A faithful delegation of Catholics from Long Island, including the Diocese of Brooklyn, gathered early on a Saturday morning to pray at the burial site of Msgr. Bernard John Quinn, April 6.
Some came to ask for intercessions for healing, some as a way to show their gratitude for prayers answered and some because they wanted to show their respect for this giant in local Catholic history, who fought for the marginalized black population and refused to be scared off by the Ku Klux Klan, no matter how many times they burned down his orphanage.
The delegation gathered in a historic little church dedicated to St. Brigid in Westbury for Mass offered by Msgr. Paul Jervis, the priest leading the canonization cause for the declared Servant of God.
“We thank God for him, a holy and sacred priest, a type of priest that the Church needs today,” Msgr. Jervis said. “Here we are, celebrating a priest who loved children, who was willing to give his life for children.”
Msgr. Quinn, the son of poor Irish immigrant parents, fought for those who were rejected on the basis of their black skin, not only by society but even the Catholic churches of Brooklyn and Queens. He founded churches that would minister to people of all kinds, declaring the divine dignity of each human being.
When he saw the droves of black children being orphaned because of a desperate poverty in the 1920s he opened an orphanage in Wading River, Long Island, that would not only care for their bodily needs but also do its best to care for their mental and spiritual well-being.
He continuously fought for the children, looking to provide them with the best teachers, resources and care. The Ku Klux Klan, of course, did not take well with his efforts and burned down the Little House of Providence twice in one year.
Following Jesus Fully
The Klan’s acts and words of terror did not deter this priest who wanted to follow Jesus fully.
“I would willingly shed to the last drop of my life’s blood for the least among you,” the Servant of God said famously – a declaration backed up by his life’s work.
Maureen Fox, the vice president of external affairs and communications of Little Flower Children Services of New York, said her organization’s founder continues to be a living part of the ministry.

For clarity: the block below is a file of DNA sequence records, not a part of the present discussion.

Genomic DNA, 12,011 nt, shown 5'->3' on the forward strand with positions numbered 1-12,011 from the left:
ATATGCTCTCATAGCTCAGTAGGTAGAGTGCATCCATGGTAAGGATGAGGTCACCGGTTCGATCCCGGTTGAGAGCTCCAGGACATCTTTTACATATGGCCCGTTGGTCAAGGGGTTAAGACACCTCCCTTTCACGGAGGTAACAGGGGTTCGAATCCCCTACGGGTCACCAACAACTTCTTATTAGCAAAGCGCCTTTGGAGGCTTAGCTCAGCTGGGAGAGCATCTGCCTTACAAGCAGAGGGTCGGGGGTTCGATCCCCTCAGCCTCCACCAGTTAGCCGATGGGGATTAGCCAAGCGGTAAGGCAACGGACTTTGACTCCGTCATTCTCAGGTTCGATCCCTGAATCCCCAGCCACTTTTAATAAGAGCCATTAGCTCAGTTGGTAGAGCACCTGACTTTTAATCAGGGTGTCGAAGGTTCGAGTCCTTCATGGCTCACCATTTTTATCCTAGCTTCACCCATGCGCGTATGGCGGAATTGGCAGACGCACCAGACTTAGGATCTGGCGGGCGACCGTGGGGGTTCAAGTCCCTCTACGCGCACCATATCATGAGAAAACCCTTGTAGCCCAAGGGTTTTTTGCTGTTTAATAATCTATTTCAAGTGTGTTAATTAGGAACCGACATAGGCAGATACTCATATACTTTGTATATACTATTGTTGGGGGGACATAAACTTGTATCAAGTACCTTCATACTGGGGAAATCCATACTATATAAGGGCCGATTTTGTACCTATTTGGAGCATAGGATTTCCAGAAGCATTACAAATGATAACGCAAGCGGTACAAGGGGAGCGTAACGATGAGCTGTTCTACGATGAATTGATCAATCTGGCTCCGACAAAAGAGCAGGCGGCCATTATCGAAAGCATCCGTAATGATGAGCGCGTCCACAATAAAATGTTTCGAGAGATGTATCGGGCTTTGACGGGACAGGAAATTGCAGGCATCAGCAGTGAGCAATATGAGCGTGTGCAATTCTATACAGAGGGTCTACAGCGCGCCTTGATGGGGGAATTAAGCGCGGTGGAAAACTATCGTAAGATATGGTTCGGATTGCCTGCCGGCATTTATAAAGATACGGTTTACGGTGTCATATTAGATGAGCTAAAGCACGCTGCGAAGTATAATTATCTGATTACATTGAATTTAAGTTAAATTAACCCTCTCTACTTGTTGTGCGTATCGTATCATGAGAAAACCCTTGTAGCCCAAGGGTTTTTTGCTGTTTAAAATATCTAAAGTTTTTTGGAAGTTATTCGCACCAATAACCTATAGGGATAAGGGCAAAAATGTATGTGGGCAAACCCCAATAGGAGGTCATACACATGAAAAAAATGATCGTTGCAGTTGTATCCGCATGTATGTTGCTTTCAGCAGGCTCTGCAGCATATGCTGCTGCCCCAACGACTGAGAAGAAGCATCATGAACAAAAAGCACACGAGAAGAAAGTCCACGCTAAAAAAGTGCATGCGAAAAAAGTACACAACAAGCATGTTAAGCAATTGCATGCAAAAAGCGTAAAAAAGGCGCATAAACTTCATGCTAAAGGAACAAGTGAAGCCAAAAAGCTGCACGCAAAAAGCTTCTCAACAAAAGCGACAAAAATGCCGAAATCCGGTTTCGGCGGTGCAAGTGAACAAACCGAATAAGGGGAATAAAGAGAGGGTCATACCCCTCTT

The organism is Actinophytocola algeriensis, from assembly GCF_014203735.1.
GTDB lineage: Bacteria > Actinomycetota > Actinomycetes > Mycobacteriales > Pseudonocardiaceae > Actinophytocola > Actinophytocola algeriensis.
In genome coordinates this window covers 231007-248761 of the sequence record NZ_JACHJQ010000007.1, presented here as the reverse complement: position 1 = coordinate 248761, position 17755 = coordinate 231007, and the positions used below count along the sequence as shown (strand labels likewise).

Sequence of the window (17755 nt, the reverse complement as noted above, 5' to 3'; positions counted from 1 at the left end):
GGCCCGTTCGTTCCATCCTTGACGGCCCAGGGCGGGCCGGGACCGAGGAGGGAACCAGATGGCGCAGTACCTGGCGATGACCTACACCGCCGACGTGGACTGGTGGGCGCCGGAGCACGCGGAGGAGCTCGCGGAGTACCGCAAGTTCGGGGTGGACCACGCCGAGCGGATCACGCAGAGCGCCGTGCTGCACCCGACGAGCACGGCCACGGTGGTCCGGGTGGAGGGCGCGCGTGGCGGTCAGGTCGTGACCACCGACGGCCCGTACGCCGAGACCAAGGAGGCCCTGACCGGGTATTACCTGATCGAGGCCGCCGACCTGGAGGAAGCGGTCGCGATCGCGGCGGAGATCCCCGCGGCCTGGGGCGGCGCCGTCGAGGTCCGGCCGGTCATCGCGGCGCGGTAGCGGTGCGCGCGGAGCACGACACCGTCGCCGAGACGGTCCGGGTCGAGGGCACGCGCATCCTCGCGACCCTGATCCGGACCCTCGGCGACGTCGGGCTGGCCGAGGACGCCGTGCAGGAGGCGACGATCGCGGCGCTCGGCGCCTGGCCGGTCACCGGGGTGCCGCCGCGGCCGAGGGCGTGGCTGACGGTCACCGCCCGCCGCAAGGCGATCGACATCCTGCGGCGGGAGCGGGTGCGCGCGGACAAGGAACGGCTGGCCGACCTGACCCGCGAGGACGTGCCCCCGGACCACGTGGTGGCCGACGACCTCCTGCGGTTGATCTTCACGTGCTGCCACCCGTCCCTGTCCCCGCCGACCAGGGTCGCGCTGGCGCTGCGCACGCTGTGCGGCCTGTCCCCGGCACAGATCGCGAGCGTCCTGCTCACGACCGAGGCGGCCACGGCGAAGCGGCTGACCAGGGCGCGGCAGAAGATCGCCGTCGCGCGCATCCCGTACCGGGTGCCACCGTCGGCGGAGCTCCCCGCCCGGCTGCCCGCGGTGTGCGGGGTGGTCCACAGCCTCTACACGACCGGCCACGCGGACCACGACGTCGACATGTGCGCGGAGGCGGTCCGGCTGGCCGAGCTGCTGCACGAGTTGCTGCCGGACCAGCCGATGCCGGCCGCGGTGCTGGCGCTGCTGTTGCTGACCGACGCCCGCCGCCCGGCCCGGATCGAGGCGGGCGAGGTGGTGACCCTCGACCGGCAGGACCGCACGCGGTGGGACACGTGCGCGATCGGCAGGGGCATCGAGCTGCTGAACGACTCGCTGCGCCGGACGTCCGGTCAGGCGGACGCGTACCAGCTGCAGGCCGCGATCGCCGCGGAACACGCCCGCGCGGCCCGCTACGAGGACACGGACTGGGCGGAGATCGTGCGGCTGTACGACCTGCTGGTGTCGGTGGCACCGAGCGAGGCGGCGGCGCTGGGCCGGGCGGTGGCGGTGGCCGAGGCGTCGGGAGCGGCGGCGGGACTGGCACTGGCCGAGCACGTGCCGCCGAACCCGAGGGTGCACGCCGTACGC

“We count on him for guidance,” she said after the April 6 Mass commemorating the 79th anniversary of his death.
The organization has a chapel dedicated to his name and has rededicated a street in his name. She said these physical manifestos are important to help new generations understand history and the work of this good priest.
Bernice Brown, the secretary for Father Quinn’s Guild, believes it was the Holy Spirit who brought the priest into her life. She explained that the people in her parish of St. Martin de Porres parish, Bed-Stuy, which now includes the worship site of St. Peter Claver, were not as well aware of Msgr. Quinn’s legacy until Msgr. Jervis, who was their pastor at the time, brought it to their attention. She said she had found it mind-boggling that there was such a person that was willing to give up so much for the people of the area. Now she counts herself as among the beneficiaries of his good works.
“He is someone you could look to for guidance,” she said, because he held nothing back.
“Msgr. Quinn is like my little brother,” said Merle Fredrick, who also came for the Mass from Brooklyn.
She explained that she sees the Servant of God as someone whom she can rely on to help her in everyday situations from the most mundane to the most important. She credits Msgr. Quinn with helping her finally pass the GED exams at 74 years of age. She was determined to gain her high school equivalency diploma, but was struggling with the written portion. So she decided to pray to an American holy man to help her out – sure enough he pulled through and she was able to pass her exams.
Fredrick has taken to speaking with Msgr. Quinn on a daily basis at all times of day and night. She said he helps her to give good advice and has interceded to help heal family and strangers alike. Fredrick has recounted her testimony to the book-long report sent to the Vatican in favor of his canonization.
Msgr. Jervis has been working on Msgr. Quinn’s canonization for more than 30 years. His work cumulated in a book detailing the priest’s saintly words and actions. An independent diocesan inquiry then took place on the validity of Msgr. Jervis’ claims.
During his homily at the memorial Mass, Msgr. Jervis explained that the investigation not only confirmed what he wrote but discovered further evidence of the late priest’s saintly qualities. The entire report has been sent to the Vatican and is due back in the near future, Msgr. Jervis explained. He hopes for a great celebration when the results are announced.
“I don’t think the Church of Long Island has been the same since this priest,” Msgr. Jervis said.
“His heart was filled with love and care for his people.”